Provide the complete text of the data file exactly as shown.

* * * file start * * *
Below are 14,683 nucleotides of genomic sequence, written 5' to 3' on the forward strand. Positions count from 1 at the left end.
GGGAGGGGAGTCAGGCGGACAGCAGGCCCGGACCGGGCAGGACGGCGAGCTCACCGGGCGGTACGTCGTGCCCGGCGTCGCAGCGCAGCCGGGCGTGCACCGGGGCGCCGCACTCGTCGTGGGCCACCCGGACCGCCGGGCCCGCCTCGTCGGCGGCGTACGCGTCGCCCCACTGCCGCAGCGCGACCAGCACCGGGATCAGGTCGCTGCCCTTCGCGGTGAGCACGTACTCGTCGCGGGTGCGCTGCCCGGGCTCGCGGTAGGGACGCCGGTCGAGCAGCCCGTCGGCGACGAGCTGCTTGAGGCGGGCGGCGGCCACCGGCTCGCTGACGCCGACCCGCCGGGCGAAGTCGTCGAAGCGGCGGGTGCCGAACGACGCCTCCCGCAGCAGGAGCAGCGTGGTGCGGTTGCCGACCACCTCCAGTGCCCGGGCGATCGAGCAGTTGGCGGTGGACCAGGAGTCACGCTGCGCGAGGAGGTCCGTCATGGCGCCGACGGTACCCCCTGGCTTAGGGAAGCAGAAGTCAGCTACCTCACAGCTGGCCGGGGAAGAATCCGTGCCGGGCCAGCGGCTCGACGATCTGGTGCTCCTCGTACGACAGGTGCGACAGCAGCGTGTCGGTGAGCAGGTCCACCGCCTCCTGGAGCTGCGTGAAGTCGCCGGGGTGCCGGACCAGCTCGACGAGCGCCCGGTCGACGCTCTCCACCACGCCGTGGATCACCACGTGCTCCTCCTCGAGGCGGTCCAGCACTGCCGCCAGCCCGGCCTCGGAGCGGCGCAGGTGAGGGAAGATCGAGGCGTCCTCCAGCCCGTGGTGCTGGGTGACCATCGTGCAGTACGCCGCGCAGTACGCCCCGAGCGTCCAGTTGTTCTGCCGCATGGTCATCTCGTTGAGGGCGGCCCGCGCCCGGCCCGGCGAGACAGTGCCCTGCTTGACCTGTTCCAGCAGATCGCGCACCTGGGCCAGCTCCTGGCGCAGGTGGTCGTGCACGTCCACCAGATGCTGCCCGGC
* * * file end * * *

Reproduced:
Below are 14,683 nucleotides of genomic sequence, written 5' to 3' on the forward strand. Positions count from 1 at the left end.
GGGAGGGGAGTCAGGCGGACAGCAGGCCCGGACCGGGCAGGACGGCGAGCTCACCGGGCGGTACGTCGTGCCCGGCGTCGCAGCGCAGCCGGGCGTGCACCGGGGCGCCGCACTCGTCGTGGGCCACCCGGACCGCCGGGCCCGCCTCGTCGGCGGCGTACGCGTCGCCCCACTGCCGCAGCGCGACCAGCACCGGGATCAGGTCGCTGCCCTTCGCGGTGAGCACGTACTCGTCGCGGGTGCGCTGCCCGGGCTCGCGGTAGGGACGCCGGTCGAGCAGCCCGTCGGCGACGAGCTGCTTGAGGCGGGCGGCGGCCACCGGCTCGCTGACGCCGACCCGCCGGGCGAAGTCGTCGAAGCGGCGGGTGCCGAACGACGCCTCCCGCAGCAGGAGCAGCGTGGTGCGGTTGCCGACCACCTCCAGTGCCCGGGCGATCGAGCAGTTGGCGGTGGACCAGGAGTCACGCTGCGCGAGGAGGTCCGTCATGGCGCCGACGGTACCCCCTGGCTTAGGGAAGCAGAAGTCAGCTACCTCACAGCTGGCCGGGGAAGAATCCGTGCCGGGCCAGCGGCTCGACGATCTGGTGCTCCTCGTACGACAGGTGCGACAGCAGCGTGTCGGTGAGCAGGTCCACCGCCTCCTGGAGCTGCGTGAAGTCGCCGGGGTGCCGGACCAGCTCGACGAGCGCCCGGTCGACGCTCTCCACCACGCCGTGGATCACCACGTGCTCCTCCTCGAGGCGGTCCAGCACTGCCGCCAGCCCGGCCTCGGAGCGGCGCAGGTGAGGGAAGATCGAGGCGTCCTCCAGCCCGTGGTGCTGGGTGACCATCGTGCAGTACGCCGCGCAGTACGCCCCGAGCGTCCAGTTGTTCTGCCGCATGGTCATCTCGTTGAGGGCGGCCCGCGCCCGGCCCGGCGAGACAGTGCCCTGCTTGACCTGTTCCAGCAGATCGCGCACCTGGGCCAGCTCCTGGCGCAGGTGGTCGTGCACGTCCACCAGATGCTGCCCGGC